Simplify Your Financial Life

Financial Planning

Simplify Your Financial Life

Now is the perfect time to do some financial spring cleaning, from tossing old papers to digitizing important documents.

EDITOR'S NOTE: This article was originally published in the April 2010 issue of Kiplinger's Retirement Report. To subscribe, click here.

What a relief. You've filed your income-tax returns, and now it's time to stow away your receipts and other records. Your storage space is already bulging with thousands of papers, everything from utility bills from 1987 to repair bills for a car you sold years ago.

Maybe it's time for a little financial spring cleaning -- tossing paper, consolidating accounts, digitizing records and bundling services. With your year-end investment records still fresh in your mind, perhaps you're realizing that six IRAs and 40 mutual funds are a little excessive. And why do you need that stack of fund prospectuses that you don't intend to read anyway? You can always find them online.

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Simplifying your financial life won't only reduce the clutter. You'll free up time for things you really enjoy and probably save some money to boot. You'll also be able to keep better track of your investments.


The first step is to get rid of most of the paper. Buy a crosscut or confetti shredder to protect against identity thieves.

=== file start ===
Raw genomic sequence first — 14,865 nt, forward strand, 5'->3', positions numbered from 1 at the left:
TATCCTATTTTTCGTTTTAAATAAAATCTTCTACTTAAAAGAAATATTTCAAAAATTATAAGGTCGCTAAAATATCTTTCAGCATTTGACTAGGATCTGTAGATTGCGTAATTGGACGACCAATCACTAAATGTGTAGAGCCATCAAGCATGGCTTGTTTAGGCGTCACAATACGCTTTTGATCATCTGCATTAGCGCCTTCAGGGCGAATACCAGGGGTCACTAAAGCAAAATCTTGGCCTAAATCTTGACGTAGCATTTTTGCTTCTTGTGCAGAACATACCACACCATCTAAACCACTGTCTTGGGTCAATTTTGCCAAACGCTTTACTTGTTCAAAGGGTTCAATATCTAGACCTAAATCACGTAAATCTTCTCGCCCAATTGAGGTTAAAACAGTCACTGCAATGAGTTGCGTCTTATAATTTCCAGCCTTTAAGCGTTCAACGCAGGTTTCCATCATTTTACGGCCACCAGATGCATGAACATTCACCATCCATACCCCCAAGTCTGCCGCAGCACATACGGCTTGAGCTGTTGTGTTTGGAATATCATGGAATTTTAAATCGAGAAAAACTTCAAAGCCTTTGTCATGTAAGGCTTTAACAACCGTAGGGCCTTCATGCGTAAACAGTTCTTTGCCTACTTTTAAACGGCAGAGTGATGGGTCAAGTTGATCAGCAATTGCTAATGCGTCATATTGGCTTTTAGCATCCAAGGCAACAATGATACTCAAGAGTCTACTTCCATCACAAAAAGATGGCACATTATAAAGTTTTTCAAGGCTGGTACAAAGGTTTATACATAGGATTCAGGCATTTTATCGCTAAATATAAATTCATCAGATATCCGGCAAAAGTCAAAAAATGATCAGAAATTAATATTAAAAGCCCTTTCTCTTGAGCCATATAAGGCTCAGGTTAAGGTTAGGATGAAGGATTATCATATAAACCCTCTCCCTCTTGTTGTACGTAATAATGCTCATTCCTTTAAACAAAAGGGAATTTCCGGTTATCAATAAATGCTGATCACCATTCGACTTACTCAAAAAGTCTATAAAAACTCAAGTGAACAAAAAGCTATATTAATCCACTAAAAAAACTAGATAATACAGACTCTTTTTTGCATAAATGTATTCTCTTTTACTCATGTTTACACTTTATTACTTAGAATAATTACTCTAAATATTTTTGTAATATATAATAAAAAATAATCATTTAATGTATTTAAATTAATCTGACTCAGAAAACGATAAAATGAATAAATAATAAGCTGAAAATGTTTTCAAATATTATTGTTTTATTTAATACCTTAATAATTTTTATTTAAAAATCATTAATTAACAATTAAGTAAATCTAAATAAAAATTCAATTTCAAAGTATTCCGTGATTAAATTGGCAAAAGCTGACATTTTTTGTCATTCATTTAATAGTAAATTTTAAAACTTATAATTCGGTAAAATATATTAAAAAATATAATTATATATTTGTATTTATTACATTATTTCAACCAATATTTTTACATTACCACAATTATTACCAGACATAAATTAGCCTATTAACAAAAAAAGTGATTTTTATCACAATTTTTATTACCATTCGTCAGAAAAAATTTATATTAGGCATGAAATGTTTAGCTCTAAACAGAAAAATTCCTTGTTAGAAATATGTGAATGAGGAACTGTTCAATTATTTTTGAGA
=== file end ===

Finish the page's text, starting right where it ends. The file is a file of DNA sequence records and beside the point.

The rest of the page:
Keep your annual tax returns forever. But unload the supporting documents, such as receipts, after three years. That's generally how long the IRS has to initiate an audit.

Shred any monthly mutual fund reports that have been summarized on a year-end statement. Keep the year-enders, which show reinvested dividends and capital-gains distributions. Retain any other records that show the purchase price for stocks and mutual funds. You'll need that information when you sell shares.

Save records pertaining to your house as long as you live in it. Documents showing the purchase price, and what you spent on improvements, may be useful when you're trying to prove the value of your home to potential buyers. Also, if you sell your house at a big profit (more than $500,000 for couples filing a joint return, or $250,000 for single filers), home-improvement expenses can be used to lower your tax bill.


Hold on to records showing whether you made after-tax contributions to IRAs and 401(k)s, so you don't overpay taxes when you withdraw the money. IRS Form 8606, which you're supposed to file with your return each year you make a nondeductible contribution to a traditional IRA, tracks your tax basis in the account.